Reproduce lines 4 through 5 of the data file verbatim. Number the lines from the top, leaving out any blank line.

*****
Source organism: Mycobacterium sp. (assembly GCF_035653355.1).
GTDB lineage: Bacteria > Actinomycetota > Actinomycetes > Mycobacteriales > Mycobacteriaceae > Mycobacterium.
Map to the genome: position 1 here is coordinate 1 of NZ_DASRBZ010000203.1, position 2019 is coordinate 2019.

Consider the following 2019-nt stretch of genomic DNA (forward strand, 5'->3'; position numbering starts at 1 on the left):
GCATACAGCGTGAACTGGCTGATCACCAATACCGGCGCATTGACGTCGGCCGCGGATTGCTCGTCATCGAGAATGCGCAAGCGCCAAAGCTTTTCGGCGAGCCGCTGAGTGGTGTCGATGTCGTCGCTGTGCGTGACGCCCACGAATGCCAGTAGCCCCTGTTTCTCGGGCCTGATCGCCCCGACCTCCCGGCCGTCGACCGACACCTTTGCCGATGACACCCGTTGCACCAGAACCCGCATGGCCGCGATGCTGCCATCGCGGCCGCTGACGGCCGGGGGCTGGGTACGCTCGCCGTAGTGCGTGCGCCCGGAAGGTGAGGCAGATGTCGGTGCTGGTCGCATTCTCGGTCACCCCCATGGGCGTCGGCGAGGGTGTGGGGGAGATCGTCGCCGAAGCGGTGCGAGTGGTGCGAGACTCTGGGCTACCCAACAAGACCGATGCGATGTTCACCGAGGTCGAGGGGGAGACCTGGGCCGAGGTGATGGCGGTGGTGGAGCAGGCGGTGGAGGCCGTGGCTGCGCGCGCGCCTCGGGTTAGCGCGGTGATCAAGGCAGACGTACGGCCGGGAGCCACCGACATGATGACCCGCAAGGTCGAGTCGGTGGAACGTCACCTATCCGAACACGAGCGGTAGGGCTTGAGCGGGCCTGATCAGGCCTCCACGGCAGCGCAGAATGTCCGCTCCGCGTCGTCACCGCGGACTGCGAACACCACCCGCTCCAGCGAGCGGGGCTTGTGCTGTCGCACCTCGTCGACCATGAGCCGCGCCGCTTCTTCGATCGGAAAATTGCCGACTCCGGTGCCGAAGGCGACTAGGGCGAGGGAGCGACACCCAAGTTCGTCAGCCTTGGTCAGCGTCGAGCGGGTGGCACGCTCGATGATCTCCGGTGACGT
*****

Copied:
Consider the following 2019-nt stretch of genomic DNA (forward strand, 5'->3'; position numbering starts at 1 on the left):
GCATACAGCGTGAACTGGCTGATCACCAATACCGGCGCATTGACGTCGGCCGCGGATTGCTCGTCATCGAGAATGCGCAAGCGCCAAAGCTTTTCGGCGAGCCGCTGAGTGGTGTCGATGTCGTCGCTGTGCGTGACGCCCACGAATGCCAGTAGCCCCTGTTTCTCGGGCCTGATCGCCCCGACCTCCCGGCCGTCGACCGACACCTTTGCCGATGACACCCGTTGCACCAGAACCCGCATGGCCGCGATGCTGCCATCGCGGCCGCTGACGGCCGGGGGCTGGGTACGCTCGCCGTAGTGCGTGCGCCCGGAAGGTGAGGCAGATGTCGGTGCTGGTCGCATTCTCGGTCACCCCCATGGGCGTCGGCGAGGGTGTGGGGGAGATCGTCGCCGAAGCGGTGCGAGTGGTGCGAGACTCTGGGCTACCCAACAAGACCGATGCGATGTTCACCGAGGTCGAGGGGGAGACCTGGGCCGAGGTGATGGCGGTGGTGGAGCAGGCGGTGGAGGCCGTGGCTGCGCGCGCGCCTCGGGTTAGCGCGGTGATCAAGGCAGACGTACGGCCGGGAGCCACCGACATGATGACCCGCAAGGTCGAGTCGGTGGAACGTCACCTATCCGAACACGAGCGGTAGGGCTTGAGCGGGCCTGATCAGGCCTCCACGGCAGCGCAGAATGTCCGCTCCGCGTCGTCACCGCGGACTGCGAACACCACCCGCTCCAGCGAGCGGGGCTTGTGCTGTCGCACCTCGTCGACCATGAGCCGCGCCGCTTCTTCGATCGGAAAATTGCCGACTCCGGTGCCGAAGGCGACTAGGGCGAGGGAGCGACACCCAAGTTCGTCAGCCTTGGTCAGCGTCGAGCGGGTGGCACGCTCGATGATCTCCGGTGACGT